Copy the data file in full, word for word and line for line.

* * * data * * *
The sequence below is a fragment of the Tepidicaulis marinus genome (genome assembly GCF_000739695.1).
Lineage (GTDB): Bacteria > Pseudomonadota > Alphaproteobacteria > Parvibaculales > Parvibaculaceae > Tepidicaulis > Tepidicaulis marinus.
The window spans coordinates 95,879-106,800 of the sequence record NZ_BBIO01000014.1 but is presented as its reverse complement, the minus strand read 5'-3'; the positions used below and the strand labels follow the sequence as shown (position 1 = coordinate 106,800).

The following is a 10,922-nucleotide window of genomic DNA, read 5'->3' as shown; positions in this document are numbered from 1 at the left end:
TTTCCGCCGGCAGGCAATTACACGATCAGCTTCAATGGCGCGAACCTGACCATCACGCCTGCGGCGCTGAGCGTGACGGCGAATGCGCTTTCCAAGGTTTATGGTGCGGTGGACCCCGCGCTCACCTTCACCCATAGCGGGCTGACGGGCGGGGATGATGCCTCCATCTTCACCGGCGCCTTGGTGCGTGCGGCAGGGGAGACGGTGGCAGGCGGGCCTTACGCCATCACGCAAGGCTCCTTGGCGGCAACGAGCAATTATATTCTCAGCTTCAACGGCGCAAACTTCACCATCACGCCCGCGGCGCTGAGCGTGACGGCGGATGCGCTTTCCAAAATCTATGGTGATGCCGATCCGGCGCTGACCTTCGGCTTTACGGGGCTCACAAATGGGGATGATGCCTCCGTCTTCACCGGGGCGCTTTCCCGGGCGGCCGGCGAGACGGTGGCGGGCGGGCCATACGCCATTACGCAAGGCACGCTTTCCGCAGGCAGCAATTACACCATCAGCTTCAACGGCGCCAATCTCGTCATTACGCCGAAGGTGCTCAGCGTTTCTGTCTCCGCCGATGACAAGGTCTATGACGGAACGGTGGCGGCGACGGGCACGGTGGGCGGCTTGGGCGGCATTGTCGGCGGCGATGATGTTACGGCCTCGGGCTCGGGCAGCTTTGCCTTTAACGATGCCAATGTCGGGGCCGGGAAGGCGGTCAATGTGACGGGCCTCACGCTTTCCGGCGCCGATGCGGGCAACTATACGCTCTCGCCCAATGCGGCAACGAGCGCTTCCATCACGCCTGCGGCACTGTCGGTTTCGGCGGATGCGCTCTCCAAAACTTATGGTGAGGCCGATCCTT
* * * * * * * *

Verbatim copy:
The sequence below is a fragment of the Tepidicaulis marinus genome (genome assembly GCF_000739695.1).
Lineage (GTDB): Bacteria > Pseudomonadota > Alphaproteobacteria > Parvibaculales > Parvibaculaceae > Tepidicaulis > Tepidicaulis marinus.
The window spans coordinates 95,879-106,800 of the sequence record NZ_BBIO01000014.1 but is presented as its reverse complement, the minus strand read 5'-3'; the positions used below and the strand labels follow the sequence as shown (position 1 = coordinate 106,800).

The following is a 10,922-nucleotide window of genomic DNA, read 5'->3' as shown; positions in this document are numbered from 1 at the left end:
TTTCCGCCGGCAGGCAATTACACGATCAGCTTCAATGGCGCGAACCTGACCATCACGCCTGCGGCGCTGAGCGTGACGGCGAATGCGCTTTCCAAGGTTTATGGTGCGGTGGACCCCGCGCTCACCTTCACCCATAGCGGGCTGACGGGCGGGGATGATGCCTCCATCTTCACCGGCGCCTTGGTGCGTGCGGCAGGGGAGACGGTGGCAGGCGGGCCTTACGCCATCACGCAAGGCTCCTTGGCGGCAACGAGCAATTATATTCTCAGCTTCAACGGCGCAAACTTCACCATCACGCCCGCGGCGCTGAGCGTGACGGCGGATGCGCTTTCCAAAATCTATGGTGATGCCGATCCGGCGCTGACCTTCGGCTTTACGGGGCTCACAAATGGGGATGATGCCTCCGTCTTCACCGGGGCGCTTTCCCGGGCGGCCGGCGAGACGGTGGCGGGCGGGCCATACGCCATTACGCAAGGCACGCTTTCCGCAGGCAGCAATTACACCATCAGCTTCAACGGCGCCAATCTCGTCATTACGCCGAAGGTGCTCAGCGTTTCTGTCTCCGCCGATGACAAGGTCTATGACGGAACGGTGGCGGCGACGGGCACGGTGGGCGGCTTGGGCGGCATTGTCGGCGGCGATGATGTTACGGCCTCGGGCTCGGGCAGCTTTGCCTTTAACGATGCCAATGTCGGGGCCGGGAAGGCGGTCAATGTGACGGGCCTCACGCTTTCCGGCGCCGATGCGGGCAACTATACGCTCTCGCCCAATGCGGCAACGAGCGCTTCCATCACGCCTGCGGCACTGTCGGTTTCGGCGGATGCGCTCTCCAAAACTTATGGTGAGGCCGATCCTT